Choosing the right cultural fit is half the battle when it comes to finding happiness at work. One of the first decisions most professionals in the tech-heavy Bay Area have to make is whether to look for a role with an established company or a start-up.
While a Fortune 500 might offer stability, security and immediate job cachet, a start-up could be considered a bit of a gamble - but one with the potential of huge payoff.
"More than possible future success and riches, start-ups offer a very different work culture than a corporate job might. For many candidates, the allure of the start-up culture supersedes the stability of working for an established company." - Simon Bromwell, Managing Director, California
For many people, one of the most enticing aspects of working for a start-up is the option to work from anywhere. In the beginning, many start-ups don’t even have an office to work in. Technology is making it increasingly easier to run a business virtually, and many entrepreneurs take advantage of this way to cut expenses in the early days.
If you concentrate better in a loud coffee shop in San Francisco’s Soma District than you do in the sanctity of an office environment, the start-up life might be for you.
When you get in on the ground floor of a company, your ideas matter. You have the opportunity to inject creativity and innovation into your job at a grassroots level, helping contribute to products and ideas that could potentially shape your industry.
If you like to think that your renegade ideas could make a real impact not just on your company but in the tech world in general, working at a start-up might be for you.
Obviously, one of the most exciting things about working for a start-up is the possibility that the company will be wildly successful and you will be a “founding employee”- with all the publicity and tangible rewards (such as considerable equity in the company) that status entails. Not every start-up makes it big, but when they do, those who took a risk and signed on early generally reap the biggest rewards.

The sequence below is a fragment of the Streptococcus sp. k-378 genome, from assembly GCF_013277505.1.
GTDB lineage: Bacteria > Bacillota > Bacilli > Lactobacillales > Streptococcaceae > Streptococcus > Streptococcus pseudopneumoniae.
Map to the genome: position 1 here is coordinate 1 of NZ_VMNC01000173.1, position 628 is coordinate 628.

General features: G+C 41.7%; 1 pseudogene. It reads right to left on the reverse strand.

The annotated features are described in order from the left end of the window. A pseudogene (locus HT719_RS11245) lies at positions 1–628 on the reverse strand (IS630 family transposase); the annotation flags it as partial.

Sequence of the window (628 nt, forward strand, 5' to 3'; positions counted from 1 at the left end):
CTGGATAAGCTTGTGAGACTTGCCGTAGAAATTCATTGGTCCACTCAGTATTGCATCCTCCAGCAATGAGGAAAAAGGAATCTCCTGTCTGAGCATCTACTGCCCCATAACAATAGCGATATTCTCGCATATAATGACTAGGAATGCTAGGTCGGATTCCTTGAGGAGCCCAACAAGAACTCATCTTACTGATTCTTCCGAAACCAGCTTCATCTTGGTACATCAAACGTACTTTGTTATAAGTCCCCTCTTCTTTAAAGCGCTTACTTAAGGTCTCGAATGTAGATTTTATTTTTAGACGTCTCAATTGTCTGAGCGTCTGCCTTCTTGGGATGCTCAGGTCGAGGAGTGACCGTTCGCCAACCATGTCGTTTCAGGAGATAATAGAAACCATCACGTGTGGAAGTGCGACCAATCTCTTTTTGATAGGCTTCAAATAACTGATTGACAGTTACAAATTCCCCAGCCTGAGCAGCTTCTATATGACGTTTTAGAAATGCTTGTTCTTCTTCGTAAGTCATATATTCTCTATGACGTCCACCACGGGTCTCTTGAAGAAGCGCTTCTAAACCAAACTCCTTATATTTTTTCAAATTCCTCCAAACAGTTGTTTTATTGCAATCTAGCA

Simon Bromwell continues: "If the idea of hitching your star to the next Zuckerberg thrills you, you’re a great candidate for a start-up."
Perks & benefits
Start-up founders often offer imaginative perks and benefits beyond the usual health insurance and vacation time. At Airbnb, headquartered in San Francisco, employees are gifted a $2,000-a-year travel stipend-apropos of their company mission to provide a trusted community marketplace for people to list, discover and book unique accommodations around the world. At Evernote, in Redwood City, employees get a free shuttle to work (which includes breakfast, coffee and wi-fi), a free phone and phone service and a monthly cleaning service for their homes - presumably so they’re motivated to spend less time at home cleaning and more time in the office working. If you want to be able to bring your dog to work every day, a start-up might be for you.
Find out more about what start-ups look for in new hires.
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For many candidates, the allure of the start-up culture supersedes the stability of working for an established company.
For more information, please contact:
Simon Bromwell, Managing Director
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